First, props to Missouri on this:
Modifications to the bill must be approved by the House before becoming law, but the Missouri Department of Transportation (MoDOT) has already begun increasing yellow signal timing with very positive results. In Arnold, the first city in the Show Me state to use automated ticketing machines, yellow timing was increased from 4.0 to 5.0 seconds at three intersections along Missouri Route 141 on February 24. Smaller changes were made on April 15, including a boost from 4.0 to 4.4 seconds at northbound 141 and US 61/67, a 4.0 to 4.5 second change at northbound US 61/67 at Rockport School, and from 4.0 to 4.7 seconds at southbound Vogel Road at Richardson Road (4.3 seconds at the northbound approach).
The impact of the longer yellow at red light camera monitored locations was felt immediately. In January, before any signal timing had been changed, American Traffic Solutions recorded 875 alleged violations in the city of Arnold. At the end of April, that figure fell 70 percent to just 266. Jefferson County Councilman Bob Boyer obtained the ATS statistics after learning that MoDOT had extended the yellow times.
“This recent bit of information goes further to prove the point that there are other safety measures that can be implemented if safety, not money, is the focus,” Boyer said.
Whenever you talk about lengthening yellow lights, there’s always somebody that says that people will simply adjust. And sometimes people will. But study after study has suggested that in the aggregate, longer yellow lights reduce lightrunning as well as accidents. They also reduce revenue, which is part of the problem. So congratulations to Missouri for getting this right.
On the other hand…
[I]n Missouri, it is common that municipal prosecutors will regularly “amend” moving traffic violations, which incur points against one’s driver’s license and potentially raise car insurance rates, to non-moving violations which do not incur said points and insurance rate hikes. Of course, the prosecutor only does so under two conditions:
1) The fine for the “amended” violation is exorbitant compared to the moving violation fine–and compared to the usual fine for the actual non-moving violation, and
2) The victim–er, ticketed person–must have hired legal representation for the prosecutor to negotiate the amended complaint. (Non-lawyers, don’t try representing yourself. Prosecutors won’t do it. I tried…once upon a time when I was younger, drove less carefully, less wise, didn’t inhale, etc.)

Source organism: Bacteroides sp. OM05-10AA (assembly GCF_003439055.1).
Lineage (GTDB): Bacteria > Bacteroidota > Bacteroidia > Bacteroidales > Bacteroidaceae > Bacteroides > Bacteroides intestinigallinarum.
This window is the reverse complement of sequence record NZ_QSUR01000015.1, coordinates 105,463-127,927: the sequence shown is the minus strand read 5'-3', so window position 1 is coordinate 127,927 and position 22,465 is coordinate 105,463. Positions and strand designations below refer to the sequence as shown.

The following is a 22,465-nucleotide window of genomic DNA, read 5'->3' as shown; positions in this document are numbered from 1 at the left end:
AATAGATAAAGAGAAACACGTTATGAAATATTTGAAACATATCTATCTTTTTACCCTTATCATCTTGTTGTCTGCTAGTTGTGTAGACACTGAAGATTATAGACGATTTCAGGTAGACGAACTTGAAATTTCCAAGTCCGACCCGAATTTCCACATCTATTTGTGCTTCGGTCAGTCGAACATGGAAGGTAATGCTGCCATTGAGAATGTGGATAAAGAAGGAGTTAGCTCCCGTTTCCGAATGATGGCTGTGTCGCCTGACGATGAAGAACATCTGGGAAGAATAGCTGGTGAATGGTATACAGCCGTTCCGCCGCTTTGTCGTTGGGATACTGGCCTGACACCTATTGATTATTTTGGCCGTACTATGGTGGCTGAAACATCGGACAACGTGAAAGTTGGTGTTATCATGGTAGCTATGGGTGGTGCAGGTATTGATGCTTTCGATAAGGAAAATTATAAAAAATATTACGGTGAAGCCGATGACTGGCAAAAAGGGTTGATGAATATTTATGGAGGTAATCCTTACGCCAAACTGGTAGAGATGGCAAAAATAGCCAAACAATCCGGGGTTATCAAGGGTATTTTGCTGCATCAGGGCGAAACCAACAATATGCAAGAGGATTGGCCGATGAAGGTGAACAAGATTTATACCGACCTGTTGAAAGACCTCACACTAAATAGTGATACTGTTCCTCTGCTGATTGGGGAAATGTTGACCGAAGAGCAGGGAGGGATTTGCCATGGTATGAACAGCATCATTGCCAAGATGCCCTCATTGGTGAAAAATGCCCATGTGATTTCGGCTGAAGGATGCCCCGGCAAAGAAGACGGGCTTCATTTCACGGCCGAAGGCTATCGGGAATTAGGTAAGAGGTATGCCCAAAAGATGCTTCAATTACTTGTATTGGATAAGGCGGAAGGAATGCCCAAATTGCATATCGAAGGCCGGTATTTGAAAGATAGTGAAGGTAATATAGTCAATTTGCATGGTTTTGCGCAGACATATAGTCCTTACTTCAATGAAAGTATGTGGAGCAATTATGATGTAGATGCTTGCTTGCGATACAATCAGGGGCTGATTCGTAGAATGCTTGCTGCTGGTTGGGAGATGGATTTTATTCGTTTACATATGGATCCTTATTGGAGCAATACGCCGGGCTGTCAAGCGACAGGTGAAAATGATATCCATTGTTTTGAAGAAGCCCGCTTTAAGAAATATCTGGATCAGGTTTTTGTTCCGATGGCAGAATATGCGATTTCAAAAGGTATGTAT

Now, one may counter that this behavior is not “extortion” because it is not illegal for the prosecutor to negotiate an amended charge as part of a plea bargain, nor is the prosecutor directly benefiting from the extorted fees. However, this activity is a plea bargain only in the most superficial sense, since a miniscule percentage of moving violations are ever actually contested with a not-guilty plea to begin with and individuals engaging in this ‘bargain’ have no intent to contest the moving violation. In a game theoretic, it’s almost never a credible threat so there is virtually no chance court time will be used or the alleged criminal will go unpunished. And while the prosecutor may not directly pocket the huge fines, those fines comprise a non-trivial portion of many municipalities’ revenues, which do flow back in part to the prosecutor’s budget.
This is not entirely unlike what they’re doing in Delosa, wherein you can avoid having your ticket turned over to your insurance company under certain circumstances. This makes people less likely to contest, but also helps them skirt state laws about how much revenue a town can get from tickets (they can “only” get a third of overall revenue from traffic enforcement). On the one hand, this is great because it helps you keep a clean driving record. On the other hand, it allows them to write up more tickets. In the case of Missouri, it sounds like an odd freebie for lawyers.
As I’ve mentioned before, I got out of a ticket for which I was dead guilty by hiring a lawyer once. If a lawyer knows what they’re doing, they can make it not worth their trouble. Trying to defend yourself, though, is pretty foolish.